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Swastikas On Western Mass. College Campuses Part Of Troubling Trend, Says ADL

The gates of Smith College in Northampton, Massachusetts.
File Photo
/
Daily Hampshire Gazette
The gates of Smith College in Northampton, Massachusetts.

Swastikas found at Smith College and UMass Amherst in recent weeks are part of a broader escalation of anti-Jewish activity, according to the Anti-Defamation League.

Eight swastikas were drawn on the walls of academic building at Smith. And someone drew several on the walls of the Fine Arts Building at UMass Amherst.

Robert Trestan, head of the Anti-Defamation League's Boston office, said the swastika is used to send a message to a variety of communities.

"It's a symbol of hate that is directed against Jews, but also the LGBTQ community, people of color, immigrants," he said. "A lot of extremists have appropriated the swastika."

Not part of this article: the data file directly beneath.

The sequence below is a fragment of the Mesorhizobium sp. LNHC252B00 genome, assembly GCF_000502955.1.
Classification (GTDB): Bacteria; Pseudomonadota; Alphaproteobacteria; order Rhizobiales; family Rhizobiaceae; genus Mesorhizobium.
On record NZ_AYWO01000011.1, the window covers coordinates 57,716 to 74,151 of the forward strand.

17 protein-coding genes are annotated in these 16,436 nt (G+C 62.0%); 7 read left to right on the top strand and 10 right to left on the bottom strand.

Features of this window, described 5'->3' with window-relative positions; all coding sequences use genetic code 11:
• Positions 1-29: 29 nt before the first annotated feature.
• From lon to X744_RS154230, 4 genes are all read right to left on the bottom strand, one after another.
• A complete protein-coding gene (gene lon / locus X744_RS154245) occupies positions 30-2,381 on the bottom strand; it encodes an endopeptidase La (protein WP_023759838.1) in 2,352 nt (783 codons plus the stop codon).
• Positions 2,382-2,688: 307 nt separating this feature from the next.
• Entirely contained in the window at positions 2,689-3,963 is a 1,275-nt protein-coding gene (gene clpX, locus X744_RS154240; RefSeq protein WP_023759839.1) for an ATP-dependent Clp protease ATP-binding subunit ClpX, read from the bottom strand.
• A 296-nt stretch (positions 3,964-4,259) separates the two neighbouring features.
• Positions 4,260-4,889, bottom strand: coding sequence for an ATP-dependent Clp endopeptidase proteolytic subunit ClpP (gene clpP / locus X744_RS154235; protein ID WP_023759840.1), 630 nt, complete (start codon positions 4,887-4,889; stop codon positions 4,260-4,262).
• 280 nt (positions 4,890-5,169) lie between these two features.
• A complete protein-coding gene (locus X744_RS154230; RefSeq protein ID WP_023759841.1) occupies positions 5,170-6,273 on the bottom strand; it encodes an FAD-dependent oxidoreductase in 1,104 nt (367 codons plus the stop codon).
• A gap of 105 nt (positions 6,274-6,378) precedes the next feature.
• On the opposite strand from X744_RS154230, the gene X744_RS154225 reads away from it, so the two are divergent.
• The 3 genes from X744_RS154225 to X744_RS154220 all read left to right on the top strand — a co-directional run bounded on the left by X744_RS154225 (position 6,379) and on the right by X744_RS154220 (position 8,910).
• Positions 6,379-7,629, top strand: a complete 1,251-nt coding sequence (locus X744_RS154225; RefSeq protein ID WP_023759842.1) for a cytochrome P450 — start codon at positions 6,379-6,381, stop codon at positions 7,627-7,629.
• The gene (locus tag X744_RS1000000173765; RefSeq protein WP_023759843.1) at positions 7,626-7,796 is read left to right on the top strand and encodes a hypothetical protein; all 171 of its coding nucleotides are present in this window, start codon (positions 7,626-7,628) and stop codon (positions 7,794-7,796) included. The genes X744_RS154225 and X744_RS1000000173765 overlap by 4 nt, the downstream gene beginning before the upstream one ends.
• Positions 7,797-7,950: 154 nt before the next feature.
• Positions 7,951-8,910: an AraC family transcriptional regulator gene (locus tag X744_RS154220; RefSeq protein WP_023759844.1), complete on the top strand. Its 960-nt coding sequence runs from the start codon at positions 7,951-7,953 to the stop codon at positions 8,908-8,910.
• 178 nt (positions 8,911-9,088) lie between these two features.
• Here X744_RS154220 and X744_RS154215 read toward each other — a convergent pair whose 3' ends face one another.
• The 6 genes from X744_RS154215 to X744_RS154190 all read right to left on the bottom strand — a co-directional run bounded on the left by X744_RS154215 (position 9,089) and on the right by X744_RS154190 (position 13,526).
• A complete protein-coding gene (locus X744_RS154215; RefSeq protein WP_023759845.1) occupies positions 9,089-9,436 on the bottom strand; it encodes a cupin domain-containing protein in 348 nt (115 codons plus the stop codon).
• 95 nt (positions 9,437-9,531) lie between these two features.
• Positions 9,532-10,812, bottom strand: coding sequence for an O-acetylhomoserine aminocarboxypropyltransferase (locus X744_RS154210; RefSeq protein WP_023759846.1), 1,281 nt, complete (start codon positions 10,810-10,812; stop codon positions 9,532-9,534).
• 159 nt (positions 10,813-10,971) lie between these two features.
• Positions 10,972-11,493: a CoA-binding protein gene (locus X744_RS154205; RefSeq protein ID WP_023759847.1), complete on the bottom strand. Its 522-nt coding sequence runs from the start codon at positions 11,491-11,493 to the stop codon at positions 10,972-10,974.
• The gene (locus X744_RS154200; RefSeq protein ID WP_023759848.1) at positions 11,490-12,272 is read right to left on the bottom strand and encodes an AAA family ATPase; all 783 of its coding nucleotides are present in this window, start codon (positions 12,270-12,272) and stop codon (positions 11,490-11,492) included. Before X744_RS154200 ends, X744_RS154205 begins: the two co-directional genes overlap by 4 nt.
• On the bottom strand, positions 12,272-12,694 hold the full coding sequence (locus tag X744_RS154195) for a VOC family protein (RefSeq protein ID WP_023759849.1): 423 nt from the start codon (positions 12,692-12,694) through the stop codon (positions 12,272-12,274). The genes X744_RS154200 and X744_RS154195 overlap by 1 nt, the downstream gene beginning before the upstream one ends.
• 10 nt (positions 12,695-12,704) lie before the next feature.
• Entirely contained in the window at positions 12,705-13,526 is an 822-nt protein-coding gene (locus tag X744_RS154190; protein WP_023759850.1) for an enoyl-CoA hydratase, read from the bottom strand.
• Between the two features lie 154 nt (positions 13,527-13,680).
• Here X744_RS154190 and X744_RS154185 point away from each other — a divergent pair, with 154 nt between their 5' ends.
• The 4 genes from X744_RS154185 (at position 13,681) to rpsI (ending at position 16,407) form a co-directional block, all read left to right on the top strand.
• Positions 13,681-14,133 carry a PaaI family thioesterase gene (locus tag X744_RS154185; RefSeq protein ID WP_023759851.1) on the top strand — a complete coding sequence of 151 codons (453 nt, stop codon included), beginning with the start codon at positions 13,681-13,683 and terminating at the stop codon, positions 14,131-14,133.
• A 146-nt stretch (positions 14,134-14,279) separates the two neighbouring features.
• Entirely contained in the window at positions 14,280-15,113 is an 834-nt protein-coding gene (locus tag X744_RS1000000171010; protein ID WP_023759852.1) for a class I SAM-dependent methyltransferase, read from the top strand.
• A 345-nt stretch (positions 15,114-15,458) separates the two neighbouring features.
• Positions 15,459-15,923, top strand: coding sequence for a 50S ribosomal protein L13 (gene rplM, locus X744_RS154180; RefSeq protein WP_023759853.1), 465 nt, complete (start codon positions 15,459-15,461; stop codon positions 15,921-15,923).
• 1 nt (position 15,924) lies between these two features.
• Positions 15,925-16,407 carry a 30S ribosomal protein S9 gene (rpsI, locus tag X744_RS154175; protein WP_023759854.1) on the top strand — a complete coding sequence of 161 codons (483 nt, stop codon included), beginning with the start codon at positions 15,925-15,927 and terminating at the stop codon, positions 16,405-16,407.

In June, the ADL reported the distribution of white supremacist propaganda on college campuses increased nationwide for the third straight year.

In Massachusetts, the organization said there were seven incidents in the last academic year.

Trestan said the campus swastikas, along with three attempted arsons at Jewish centers near Boston this year, show that people are now "operationalizing" hatred.

"They're crossing the line from free speech to criminal activity," Trestan said. "When they go to the trouble, as they did at UMass Amherst, to climb up onto the side of the building to spread a message of hatred, they're going out of their way to disseminate hatred to other people."

Trestan said the incidents are troubling, because very often, the next step is violence.

Before joining New England Public Media, Alden was a producer for the CBS NEWS program 60 Minutes. In that role, he covered topics ranging from art, music and medicine to business, education and politics.
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